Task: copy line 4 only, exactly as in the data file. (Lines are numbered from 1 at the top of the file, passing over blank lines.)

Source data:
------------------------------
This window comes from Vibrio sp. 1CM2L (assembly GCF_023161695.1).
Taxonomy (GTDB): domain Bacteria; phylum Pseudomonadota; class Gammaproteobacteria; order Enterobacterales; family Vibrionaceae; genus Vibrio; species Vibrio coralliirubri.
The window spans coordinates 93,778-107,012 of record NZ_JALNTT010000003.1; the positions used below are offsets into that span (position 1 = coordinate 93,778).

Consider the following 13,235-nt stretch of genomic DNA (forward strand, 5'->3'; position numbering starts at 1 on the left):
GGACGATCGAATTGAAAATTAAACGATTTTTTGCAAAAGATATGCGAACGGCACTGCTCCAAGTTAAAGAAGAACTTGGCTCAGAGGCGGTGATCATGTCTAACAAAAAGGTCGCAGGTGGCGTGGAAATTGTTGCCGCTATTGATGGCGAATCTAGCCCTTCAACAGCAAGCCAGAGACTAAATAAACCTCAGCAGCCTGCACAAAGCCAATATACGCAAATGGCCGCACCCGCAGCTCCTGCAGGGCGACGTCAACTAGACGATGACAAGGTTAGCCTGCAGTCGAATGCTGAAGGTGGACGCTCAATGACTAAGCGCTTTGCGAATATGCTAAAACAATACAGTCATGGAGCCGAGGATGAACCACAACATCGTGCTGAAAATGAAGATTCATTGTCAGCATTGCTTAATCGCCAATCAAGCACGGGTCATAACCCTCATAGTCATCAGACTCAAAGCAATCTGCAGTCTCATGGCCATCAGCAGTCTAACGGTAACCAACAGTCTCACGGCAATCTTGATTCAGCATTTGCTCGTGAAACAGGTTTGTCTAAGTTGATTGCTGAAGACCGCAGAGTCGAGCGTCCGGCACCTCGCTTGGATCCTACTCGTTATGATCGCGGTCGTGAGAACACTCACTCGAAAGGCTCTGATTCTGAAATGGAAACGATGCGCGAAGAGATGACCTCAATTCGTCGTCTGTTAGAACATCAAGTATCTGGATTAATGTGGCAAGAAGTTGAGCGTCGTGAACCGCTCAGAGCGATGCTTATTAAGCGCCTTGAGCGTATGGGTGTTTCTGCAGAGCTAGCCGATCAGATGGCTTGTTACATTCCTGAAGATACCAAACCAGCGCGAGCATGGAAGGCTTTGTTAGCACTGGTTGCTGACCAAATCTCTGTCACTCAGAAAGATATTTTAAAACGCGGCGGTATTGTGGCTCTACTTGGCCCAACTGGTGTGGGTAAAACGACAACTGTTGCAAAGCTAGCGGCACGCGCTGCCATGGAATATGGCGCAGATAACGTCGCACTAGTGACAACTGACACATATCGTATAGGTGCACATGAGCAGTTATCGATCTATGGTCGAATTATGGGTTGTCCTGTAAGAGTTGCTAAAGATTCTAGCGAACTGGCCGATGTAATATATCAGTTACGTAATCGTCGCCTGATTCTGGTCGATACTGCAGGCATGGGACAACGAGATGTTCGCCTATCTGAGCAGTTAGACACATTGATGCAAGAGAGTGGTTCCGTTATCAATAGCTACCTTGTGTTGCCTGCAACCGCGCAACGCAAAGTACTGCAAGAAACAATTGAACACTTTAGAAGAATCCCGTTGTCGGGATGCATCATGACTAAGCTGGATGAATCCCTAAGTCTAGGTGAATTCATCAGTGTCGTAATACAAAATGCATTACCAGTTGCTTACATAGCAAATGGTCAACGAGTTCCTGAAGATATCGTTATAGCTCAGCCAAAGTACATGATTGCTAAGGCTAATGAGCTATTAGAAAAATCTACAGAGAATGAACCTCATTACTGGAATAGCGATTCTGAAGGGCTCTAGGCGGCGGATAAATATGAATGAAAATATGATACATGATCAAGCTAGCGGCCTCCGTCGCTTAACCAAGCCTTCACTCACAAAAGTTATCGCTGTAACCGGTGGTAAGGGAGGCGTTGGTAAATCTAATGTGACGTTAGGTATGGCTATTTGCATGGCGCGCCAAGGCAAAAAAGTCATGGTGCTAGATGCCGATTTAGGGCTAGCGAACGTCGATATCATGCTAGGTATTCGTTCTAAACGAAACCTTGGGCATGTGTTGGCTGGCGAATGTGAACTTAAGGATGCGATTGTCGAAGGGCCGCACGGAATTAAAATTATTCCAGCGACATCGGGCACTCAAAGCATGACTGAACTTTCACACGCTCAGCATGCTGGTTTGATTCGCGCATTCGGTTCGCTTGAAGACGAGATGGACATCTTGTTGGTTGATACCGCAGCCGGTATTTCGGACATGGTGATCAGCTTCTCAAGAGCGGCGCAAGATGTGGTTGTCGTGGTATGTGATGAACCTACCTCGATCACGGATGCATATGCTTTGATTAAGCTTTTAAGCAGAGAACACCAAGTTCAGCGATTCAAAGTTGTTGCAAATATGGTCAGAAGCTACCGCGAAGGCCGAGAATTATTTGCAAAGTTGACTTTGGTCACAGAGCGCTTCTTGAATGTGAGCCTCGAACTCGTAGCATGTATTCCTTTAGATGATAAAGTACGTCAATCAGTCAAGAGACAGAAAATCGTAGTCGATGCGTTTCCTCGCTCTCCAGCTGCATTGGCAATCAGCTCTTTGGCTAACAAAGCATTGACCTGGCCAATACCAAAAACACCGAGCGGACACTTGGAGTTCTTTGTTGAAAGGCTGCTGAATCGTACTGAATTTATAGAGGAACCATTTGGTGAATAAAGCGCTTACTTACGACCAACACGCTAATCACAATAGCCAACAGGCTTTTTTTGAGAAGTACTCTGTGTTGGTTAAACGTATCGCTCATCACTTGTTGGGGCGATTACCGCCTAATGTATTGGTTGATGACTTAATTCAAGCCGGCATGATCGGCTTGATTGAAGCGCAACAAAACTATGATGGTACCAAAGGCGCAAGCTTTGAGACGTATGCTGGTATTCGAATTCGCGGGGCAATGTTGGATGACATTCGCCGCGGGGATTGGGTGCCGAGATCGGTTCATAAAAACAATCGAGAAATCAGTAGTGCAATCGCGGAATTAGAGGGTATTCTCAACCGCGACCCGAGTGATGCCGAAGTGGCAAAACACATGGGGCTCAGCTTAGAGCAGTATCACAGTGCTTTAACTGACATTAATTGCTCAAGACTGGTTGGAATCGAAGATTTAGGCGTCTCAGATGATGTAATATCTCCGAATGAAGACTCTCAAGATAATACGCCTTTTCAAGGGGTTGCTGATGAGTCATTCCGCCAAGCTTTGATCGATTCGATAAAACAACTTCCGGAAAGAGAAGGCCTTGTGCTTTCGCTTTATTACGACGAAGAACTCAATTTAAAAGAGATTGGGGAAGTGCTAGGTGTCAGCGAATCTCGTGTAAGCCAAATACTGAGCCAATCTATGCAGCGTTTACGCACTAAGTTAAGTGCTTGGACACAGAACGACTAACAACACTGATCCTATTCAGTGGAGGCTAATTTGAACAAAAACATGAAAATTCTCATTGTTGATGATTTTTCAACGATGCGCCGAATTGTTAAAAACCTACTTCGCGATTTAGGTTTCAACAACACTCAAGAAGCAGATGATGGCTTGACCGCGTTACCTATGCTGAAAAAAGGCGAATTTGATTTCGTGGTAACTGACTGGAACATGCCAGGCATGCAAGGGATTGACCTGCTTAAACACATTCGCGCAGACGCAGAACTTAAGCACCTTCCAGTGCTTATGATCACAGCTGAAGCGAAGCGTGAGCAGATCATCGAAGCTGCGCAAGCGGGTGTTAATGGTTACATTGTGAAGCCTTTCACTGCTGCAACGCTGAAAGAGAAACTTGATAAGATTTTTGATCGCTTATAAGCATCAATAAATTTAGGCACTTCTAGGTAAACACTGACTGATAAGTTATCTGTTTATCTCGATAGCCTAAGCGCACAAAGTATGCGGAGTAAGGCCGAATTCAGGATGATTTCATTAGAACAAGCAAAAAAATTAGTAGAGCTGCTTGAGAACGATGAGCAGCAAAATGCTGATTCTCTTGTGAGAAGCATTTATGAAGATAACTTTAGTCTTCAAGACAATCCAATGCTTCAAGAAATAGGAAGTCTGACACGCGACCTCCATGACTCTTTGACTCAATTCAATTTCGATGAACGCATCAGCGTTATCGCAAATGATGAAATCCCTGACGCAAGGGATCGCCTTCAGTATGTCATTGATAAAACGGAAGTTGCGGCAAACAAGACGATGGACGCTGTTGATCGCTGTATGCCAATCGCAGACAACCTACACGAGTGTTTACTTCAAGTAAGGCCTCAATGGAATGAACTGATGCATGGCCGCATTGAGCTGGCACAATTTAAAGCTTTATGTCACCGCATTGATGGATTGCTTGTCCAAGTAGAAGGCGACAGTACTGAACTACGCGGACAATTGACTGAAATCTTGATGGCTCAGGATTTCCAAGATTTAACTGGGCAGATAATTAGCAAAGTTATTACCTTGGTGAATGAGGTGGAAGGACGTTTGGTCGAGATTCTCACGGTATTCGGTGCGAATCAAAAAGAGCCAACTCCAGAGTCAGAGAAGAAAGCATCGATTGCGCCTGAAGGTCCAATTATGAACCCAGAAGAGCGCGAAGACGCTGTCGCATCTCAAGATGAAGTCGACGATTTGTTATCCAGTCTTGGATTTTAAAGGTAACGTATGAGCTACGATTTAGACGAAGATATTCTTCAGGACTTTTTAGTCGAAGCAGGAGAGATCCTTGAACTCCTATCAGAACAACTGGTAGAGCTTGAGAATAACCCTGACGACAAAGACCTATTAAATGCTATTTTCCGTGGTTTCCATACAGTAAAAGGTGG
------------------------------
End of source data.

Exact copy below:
Consider the following 13,235-nt stretch of genomic DNA (forward strand, 5'->3'; position numbering starts at 1 on the left):